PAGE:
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Podcast Episode 19: Cooking for Picky Eaters with Nicki Sizemore

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Picky eating is often the norm for young kids, but it knows no age boundaries! On this episode of The Fine Cooking Podcast, Nicki Sizemore joins our editors to discuss their best tips for feeding picky eaters. From meal planning to food prepping, here’s how to take the frustration out of dinner time.

What We’re Cooking Now: Watermelon

Our favorite uses for watermelon all have to do with its affinity for tomatoes: either substituting it for or using it together with tomatoes.

Chris likes a watermelon panzanella; he doesn’t follow a specific recipe, but you can use this guide to create your own bread salad without a recipe.

Nancy likes watermelon salsa similar to this one, which is great on barbecued pork or lamb, but also grilled fish.

And Sarah is fond of this watermelon gazpacho. Sarah also likes a gin cocktail with muddled watermelon and cucumber, garnished with mint.

 

Cooking for Picky Eaters with Nicki Sizemore

Nicki blogs at From Scratch Fast and is the author of three cookbooks, including Build-a-Bowl and the upcoming Fresh Flavors for the Slow Cooker (now available for preorder on Amazon).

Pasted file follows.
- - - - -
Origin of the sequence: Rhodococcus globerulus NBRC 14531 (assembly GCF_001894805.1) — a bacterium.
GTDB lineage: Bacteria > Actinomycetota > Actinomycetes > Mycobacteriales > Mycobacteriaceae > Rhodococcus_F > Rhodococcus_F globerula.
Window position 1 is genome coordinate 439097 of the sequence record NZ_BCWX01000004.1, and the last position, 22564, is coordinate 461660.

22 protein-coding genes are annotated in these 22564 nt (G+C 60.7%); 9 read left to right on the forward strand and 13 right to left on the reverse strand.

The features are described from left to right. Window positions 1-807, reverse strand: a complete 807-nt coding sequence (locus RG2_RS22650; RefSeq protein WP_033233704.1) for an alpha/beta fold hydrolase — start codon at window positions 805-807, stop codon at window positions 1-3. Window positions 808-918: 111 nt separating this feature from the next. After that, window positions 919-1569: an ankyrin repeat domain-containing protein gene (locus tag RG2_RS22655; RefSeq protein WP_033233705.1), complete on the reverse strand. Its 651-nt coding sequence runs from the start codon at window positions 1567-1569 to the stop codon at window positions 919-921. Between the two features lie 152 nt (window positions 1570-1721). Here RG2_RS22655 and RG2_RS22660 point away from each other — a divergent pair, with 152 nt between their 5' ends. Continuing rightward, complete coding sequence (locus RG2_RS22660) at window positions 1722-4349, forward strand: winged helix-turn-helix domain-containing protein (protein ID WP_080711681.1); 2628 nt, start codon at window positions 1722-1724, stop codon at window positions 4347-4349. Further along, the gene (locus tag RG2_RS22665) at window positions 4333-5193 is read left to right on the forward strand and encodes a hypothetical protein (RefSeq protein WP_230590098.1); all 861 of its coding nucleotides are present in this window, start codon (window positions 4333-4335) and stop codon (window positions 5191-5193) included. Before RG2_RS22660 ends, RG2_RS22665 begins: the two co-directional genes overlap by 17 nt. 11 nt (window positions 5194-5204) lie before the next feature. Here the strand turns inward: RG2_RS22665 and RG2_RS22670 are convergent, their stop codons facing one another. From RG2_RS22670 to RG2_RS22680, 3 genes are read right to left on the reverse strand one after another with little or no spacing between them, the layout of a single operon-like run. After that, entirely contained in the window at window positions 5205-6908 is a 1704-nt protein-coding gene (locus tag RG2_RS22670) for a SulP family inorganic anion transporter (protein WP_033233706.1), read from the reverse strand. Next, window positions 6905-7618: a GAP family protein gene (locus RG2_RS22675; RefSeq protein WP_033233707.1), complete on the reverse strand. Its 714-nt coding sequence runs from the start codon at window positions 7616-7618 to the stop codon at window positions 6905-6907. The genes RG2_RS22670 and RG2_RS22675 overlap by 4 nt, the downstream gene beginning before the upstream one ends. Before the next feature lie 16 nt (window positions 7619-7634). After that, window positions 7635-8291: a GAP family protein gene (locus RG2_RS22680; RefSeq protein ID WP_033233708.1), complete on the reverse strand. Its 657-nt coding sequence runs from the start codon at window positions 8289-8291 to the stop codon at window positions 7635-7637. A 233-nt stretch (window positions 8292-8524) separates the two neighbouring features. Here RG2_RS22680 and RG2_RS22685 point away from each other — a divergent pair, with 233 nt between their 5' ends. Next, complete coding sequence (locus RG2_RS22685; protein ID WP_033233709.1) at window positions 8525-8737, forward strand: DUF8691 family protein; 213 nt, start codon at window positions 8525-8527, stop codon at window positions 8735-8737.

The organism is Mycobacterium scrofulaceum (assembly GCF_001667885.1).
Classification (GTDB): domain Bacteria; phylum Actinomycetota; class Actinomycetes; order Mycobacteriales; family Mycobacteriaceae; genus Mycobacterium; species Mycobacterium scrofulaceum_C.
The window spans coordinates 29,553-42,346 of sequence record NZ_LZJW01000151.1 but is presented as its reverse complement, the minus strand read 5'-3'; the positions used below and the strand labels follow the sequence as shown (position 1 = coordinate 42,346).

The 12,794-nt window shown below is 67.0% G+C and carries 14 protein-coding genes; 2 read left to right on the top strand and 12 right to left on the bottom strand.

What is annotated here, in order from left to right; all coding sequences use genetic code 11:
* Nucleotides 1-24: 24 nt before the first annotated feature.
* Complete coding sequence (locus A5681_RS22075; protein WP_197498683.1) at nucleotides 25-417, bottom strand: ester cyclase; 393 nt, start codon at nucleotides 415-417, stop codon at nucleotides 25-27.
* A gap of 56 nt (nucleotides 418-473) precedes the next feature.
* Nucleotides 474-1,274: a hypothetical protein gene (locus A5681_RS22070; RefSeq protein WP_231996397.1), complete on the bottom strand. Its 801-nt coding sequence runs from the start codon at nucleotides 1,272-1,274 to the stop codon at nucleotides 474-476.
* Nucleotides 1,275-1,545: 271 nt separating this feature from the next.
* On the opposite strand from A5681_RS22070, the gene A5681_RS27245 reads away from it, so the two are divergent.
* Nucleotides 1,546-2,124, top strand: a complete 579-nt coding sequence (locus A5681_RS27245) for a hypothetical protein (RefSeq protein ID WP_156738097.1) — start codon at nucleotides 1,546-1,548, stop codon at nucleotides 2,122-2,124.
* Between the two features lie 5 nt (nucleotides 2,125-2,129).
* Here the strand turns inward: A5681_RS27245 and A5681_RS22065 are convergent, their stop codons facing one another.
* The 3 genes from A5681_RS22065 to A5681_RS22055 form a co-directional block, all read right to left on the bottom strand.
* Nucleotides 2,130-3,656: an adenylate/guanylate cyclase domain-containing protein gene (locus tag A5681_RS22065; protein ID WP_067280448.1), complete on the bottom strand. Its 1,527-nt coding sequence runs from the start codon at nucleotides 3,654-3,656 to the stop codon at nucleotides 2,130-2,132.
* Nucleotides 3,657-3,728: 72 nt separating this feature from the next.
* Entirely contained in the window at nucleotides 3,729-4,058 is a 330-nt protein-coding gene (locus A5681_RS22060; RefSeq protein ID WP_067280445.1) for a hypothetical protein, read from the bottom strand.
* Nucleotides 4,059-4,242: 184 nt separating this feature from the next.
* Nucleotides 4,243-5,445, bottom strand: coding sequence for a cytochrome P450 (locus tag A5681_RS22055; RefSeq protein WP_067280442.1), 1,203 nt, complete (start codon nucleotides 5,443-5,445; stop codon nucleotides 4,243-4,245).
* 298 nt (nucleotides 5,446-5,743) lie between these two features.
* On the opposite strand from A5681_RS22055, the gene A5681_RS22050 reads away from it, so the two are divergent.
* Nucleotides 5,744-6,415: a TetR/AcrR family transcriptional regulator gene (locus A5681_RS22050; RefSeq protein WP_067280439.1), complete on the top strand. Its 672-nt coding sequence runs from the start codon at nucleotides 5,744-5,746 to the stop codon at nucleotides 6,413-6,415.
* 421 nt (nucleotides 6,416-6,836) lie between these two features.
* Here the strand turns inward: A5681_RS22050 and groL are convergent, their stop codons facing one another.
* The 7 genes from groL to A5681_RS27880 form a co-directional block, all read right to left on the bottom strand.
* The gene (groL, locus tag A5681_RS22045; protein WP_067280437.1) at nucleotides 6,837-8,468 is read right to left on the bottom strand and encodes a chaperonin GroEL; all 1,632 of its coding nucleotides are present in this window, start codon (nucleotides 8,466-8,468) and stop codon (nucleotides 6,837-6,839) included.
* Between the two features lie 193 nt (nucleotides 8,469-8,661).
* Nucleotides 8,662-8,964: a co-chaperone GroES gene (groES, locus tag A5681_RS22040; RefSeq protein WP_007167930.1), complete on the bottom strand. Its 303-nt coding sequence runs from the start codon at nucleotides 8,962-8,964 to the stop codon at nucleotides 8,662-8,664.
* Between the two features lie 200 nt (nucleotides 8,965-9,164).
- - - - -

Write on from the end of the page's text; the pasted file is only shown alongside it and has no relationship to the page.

This segment was inspired Nicki’s blog post about how important it is to take your own ego out of the equation when cooking for kids. (It also happens to include a super delicious broccoli pasta recipe).

Nicki’s Build-a-Bowl book gives kids some authority to choose what goes on their plate, and when they have that, they inevitably make better choices.  We’ve excerpted this chicken-napa cabbage grain bowl from Build-a-Bowl, and also have featured these recipes for grain bowls, that follow a similar concept.

Nicki’s family each week has a taco night and a pasta night just about weekly—it doesn’t have to be the same pasta or taco, but the template gives kids some familiarity and comfort while branching out.

 

Q&A with Diana Andrews

How to choose broccoli

What’s the difference between all the coconut products on the market? Coconut milk is made by pouring hot water over chopped coconut meat, then straining it (in fact, you can do this yourself). Coconut cream is a thicker version of coconut milk, sold in smaller cans (and if you let a can of coconut milk separate, you’ll find this same cream on the top). Coconut oil is pressed from dried coconut meat, it’s great for frying and very popular today. Coconut water is the clear liquid that’s inside a fresh coconut; it’s bottled and sold as a drink.


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